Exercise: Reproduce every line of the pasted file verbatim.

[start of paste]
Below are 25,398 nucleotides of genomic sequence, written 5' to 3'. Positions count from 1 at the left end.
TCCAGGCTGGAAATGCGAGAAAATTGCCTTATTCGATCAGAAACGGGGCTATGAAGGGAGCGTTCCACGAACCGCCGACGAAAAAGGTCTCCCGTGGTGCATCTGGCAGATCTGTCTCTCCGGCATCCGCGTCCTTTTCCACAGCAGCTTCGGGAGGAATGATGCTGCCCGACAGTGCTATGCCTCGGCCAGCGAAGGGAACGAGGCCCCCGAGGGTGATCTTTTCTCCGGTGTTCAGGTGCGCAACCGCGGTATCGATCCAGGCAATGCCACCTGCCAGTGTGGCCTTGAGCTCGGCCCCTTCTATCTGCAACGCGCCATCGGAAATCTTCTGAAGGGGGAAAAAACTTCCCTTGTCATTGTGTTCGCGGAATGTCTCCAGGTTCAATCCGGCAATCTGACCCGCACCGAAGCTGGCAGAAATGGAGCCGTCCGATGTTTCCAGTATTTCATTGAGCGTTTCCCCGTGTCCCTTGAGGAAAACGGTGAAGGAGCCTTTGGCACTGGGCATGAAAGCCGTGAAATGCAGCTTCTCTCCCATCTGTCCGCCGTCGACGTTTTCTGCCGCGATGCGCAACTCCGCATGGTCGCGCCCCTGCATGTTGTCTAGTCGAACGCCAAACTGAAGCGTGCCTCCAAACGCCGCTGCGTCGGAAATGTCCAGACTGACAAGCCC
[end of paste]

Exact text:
Below are 25,398 nucleotides of genomic sequence, written 5' to 3'. Positions count from 1 at the left end.
TCCAGGCTGGAAATGCGAGAAAATTGCCTTATTCGATCAGAAACGGGGCTATGAAGGGAGCGTTCCACGAACCGCCGACGAAAAAGGTCTCCCGTGGTGCATCTGGCAGATCTGTCTCTCCGGCATCCGCGTCCTTTTCCACAGCAGCTTCGGGAGGAATGATGCTGCCCGACAGTGCTATGCCTCGGCCAGCGAAGGGAACGAGGCCCCCGAGGGTGATCTTTTCTCCGGTGTTCAGGTGCGCAACCGCGGTATCGATCCAGGCAATGCCACCTGCCAGTGTGGCCTTGAGCTCGGCCCCTTCTATCTGCAACGCGCCATCGGAAATCTTCTGAAGGGGGAAAAAACTTCCCTTGTCATTGTGTTCGCGGAATGTCTCCAGGTTCAATCCGGCAATCTGACCCGCACCGAAGCTGGCAGAAATGGAGCCGTCCGATGTTTCCAGTATTTCATTGAGCGTTTCCCCGTGTCCCTTGAGGAAAACGGTGAAGGAGCCTTTGGCACTGGGCATGAAAGCCGTGAAATGCAGCTTCTCTCCCATCTGTCCGCCGTCGACGTTTTCTGCCGCGATGCGCAACTCCGCATGGTCGCGCCCCTGCATGTTGTCTAGTCGAACGCCAAACTGAAGCGTGCCTCCAAACGCCGCTGCGTCGGAAATGTCCAGACTGACAAGCCC